Monday, May 31, 2010

Rep. Sam Graves: Kill the campaign mailers

From the Parkville Luminary

“Our nation is at a fiscal crossroads, and tough decisions must be made.”—Rep. Sam
Graves, in a mailing recently sent out to his constituents.

Rep. Graves, for once, you and I agree on something—the need to curb spending. I’ve got a way that you, Mr. Graves, can take a symbolic yet important step in the right direction: stop sending mailers to your constituents.

According to House documents studied by KSDK-TV (St. Louis), Sam Graves wasted $98,627 taxpayer dollars on mass mailings, phone calls, and electronic messages to his constituents last year. These mass communications by Congress to 500 or more constituents at a time cost Americans a whopping $45.5 billion dollars in 2009. ( ).

Now, I know what Graves and his congressional cronies will say. They’ll claim that it is vitally important to stay in touch with their constituents, and that mailings are a great way to do this. He might have had a point 20 years ago. But with the advent of the Internet, interested and engaged constituents need look no further than Mr. Graves’ website ( or any of a thousand of other reliable sources about Graves specifically or Congress in general.

The use of these mailings, called franking, is especially questionable during an election year. In fact, one expert, Pete Sepp of the National Taxpayer’s Union, argues that such mailings should be banned during an election year. "Content restrictions, while minimally helpful, really haven't solved the ultimate problem, which is that mass communications can serve as very favorable publicity for incumbents that challengers have to pay money to counter,'' he said. ( ).

Two mass mailing sent out by Graves, one in April and another in May, are especially blatant examples of the use of the franking privilege by an incumbent. A large slick April mailing lists Mr. Graves’ legislative initiatives on one side. These are as innovative as they are controversial. Imagine—Graves favors small business job creation and investing in tomorrow’s jobs. Sounds like the same kind of platitudinous hogwash that one expects to hear in campaign commercials.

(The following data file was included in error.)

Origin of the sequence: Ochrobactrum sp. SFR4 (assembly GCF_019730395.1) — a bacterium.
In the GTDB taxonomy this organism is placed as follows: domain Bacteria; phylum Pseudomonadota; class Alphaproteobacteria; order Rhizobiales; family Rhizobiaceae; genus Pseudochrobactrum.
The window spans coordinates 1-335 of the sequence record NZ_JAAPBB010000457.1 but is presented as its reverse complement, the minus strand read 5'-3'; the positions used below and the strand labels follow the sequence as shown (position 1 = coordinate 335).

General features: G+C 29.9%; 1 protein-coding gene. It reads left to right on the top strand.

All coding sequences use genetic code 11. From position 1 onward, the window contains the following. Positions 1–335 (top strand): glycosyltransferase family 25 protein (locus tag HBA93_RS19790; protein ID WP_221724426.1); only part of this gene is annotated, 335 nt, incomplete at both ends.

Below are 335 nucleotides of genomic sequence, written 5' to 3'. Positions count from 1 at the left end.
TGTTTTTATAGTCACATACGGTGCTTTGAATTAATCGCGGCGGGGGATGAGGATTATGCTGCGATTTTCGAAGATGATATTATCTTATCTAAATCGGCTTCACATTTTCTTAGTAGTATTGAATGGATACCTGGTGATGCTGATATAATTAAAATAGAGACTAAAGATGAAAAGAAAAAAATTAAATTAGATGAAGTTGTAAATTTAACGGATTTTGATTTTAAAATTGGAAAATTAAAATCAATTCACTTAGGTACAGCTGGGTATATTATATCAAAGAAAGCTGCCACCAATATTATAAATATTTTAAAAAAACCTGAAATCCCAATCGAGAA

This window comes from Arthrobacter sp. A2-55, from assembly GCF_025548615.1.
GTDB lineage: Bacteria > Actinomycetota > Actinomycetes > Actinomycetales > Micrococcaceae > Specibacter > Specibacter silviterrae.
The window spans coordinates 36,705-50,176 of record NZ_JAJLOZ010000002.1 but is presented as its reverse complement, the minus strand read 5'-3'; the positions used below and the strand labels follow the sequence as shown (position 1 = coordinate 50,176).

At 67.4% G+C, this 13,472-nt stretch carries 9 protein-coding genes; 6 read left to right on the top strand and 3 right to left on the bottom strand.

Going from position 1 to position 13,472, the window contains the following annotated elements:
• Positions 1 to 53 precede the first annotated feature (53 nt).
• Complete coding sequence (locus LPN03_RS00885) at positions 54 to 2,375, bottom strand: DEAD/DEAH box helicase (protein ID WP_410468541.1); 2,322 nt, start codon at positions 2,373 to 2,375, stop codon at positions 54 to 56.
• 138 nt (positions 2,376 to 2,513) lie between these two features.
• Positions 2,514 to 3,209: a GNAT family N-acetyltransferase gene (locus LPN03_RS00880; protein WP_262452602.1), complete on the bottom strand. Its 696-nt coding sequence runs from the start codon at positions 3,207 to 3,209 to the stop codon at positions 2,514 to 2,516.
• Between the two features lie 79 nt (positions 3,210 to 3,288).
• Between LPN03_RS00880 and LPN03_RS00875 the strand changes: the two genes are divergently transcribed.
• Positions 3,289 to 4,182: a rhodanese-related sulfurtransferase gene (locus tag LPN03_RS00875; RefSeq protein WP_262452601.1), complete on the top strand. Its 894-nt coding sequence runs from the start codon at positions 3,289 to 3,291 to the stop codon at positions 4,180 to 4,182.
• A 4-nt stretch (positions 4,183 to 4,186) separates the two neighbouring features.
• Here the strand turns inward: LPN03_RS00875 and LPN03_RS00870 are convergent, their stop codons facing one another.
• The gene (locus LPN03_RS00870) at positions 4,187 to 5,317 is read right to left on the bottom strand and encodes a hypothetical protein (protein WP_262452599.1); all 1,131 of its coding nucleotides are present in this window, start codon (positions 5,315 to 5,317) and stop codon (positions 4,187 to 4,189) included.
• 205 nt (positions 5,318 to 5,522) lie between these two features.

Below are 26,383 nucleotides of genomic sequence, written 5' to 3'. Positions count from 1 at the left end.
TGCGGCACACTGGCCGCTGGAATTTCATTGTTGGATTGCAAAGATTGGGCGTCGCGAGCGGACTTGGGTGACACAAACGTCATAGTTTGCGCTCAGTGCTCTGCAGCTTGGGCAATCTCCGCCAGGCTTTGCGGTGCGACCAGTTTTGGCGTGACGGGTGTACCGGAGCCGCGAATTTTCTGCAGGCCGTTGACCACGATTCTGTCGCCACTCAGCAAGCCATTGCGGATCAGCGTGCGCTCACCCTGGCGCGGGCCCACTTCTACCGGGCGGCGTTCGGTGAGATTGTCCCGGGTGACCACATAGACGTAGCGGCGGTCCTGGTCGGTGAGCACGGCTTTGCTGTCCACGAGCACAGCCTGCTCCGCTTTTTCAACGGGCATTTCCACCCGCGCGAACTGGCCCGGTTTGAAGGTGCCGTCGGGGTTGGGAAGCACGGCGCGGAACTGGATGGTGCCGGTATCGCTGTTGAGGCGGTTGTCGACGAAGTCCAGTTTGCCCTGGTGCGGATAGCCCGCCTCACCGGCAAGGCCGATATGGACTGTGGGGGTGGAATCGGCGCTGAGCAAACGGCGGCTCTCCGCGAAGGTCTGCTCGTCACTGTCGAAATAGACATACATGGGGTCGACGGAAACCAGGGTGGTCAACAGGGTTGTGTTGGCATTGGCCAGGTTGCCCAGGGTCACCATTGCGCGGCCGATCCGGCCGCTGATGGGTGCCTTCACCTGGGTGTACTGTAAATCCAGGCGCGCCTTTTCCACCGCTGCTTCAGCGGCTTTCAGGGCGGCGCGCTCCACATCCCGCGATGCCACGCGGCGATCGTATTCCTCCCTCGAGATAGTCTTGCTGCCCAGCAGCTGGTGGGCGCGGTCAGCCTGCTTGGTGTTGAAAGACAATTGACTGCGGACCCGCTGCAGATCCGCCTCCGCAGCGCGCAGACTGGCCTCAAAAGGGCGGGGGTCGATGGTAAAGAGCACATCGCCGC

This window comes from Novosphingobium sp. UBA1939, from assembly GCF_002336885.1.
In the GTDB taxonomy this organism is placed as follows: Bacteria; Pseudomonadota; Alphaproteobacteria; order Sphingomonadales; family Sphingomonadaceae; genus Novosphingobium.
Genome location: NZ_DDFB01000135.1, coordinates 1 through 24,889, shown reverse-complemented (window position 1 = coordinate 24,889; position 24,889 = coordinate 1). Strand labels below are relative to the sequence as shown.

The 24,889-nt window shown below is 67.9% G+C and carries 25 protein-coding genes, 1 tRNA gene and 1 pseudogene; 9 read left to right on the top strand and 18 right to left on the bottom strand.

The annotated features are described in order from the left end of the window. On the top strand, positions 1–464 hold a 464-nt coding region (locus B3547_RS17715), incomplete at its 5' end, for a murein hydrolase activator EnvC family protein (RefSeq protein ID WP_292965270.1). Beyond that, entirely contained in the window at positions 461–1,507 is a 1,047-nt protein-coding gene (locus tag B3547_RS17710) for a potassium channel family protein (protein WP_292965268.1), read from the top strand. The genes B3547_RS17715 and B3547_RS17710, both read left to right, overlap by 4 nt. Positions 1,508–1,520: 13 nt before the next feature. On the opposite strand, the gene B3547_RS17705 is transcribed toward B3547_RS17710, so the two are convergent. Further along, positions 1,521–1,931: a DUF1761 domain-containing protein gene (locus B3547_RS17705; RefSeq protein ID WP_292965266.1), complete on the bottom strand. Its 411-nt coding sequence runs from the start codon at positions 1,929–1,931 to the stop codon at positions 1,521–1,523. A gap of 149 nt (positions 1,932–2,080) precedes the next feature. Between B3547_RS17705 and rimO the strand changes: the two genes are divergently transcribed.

In fairness, the mailer also discusses “making the 2001 and 2003 tax cuts permanent”. Though you’d never know it from reading this mailing, at least this is controversial, since Bush’s 2001 and 2003 tax cuts primarily benefited the wealthy. According to the Center on Budget and Policy Priorities, “The tax cuts have conferred the most benefits, by far, on the highest-income households — those least in need of additional resources — at a time when income already is exceptionally concentrated at the top of the income spectrum.” ( )

On the flip side of Graves’ April campaign mailer is an unscientific survey designed to generate only the answers that Mr. Graves wants to hear.

To save a little postage, let me respond now to a few of the “controversial” questions on your survey, Mr. Graves:
1. Would you like to see across the board federal spending cuts? Of course not. It’s a matter of priorities. Start by ending the wars, and save billions.
2. Should congress vote to renew the 2001 and 2003 middle class tax cuts? Making the Bush tax cuts permanent would benefit mostly the wealthy. 39% of the benefits of making the cuts permanent would go to the richest 1% of the population. (Paul Krugman column, 5-16-10). No tax cuts for the rich, please.
3. Should Congress’ priority be to reduce the size of the deficit or trying to stimulate the economy with new spending? Both. You voted against the stimulus, but where would we be without it? It worked.

Your slick May mailer featured more of the same—Republican boilerplate on fiscal health, providing tax relief, and creating jobs. The congressman is pictured several times sporting a hardhat. All that’s missing is Mr. Graves kissing babies.

Yes, it is time to cut the deficit. Mr. Graves. You can start by not squandering any more of our money on these thinly veiled campaign mailings.

Saturday, May 22, 2010

Lots going on the world of Peace Journalism. See my peace journalism website or peace journalism Facebook page for details!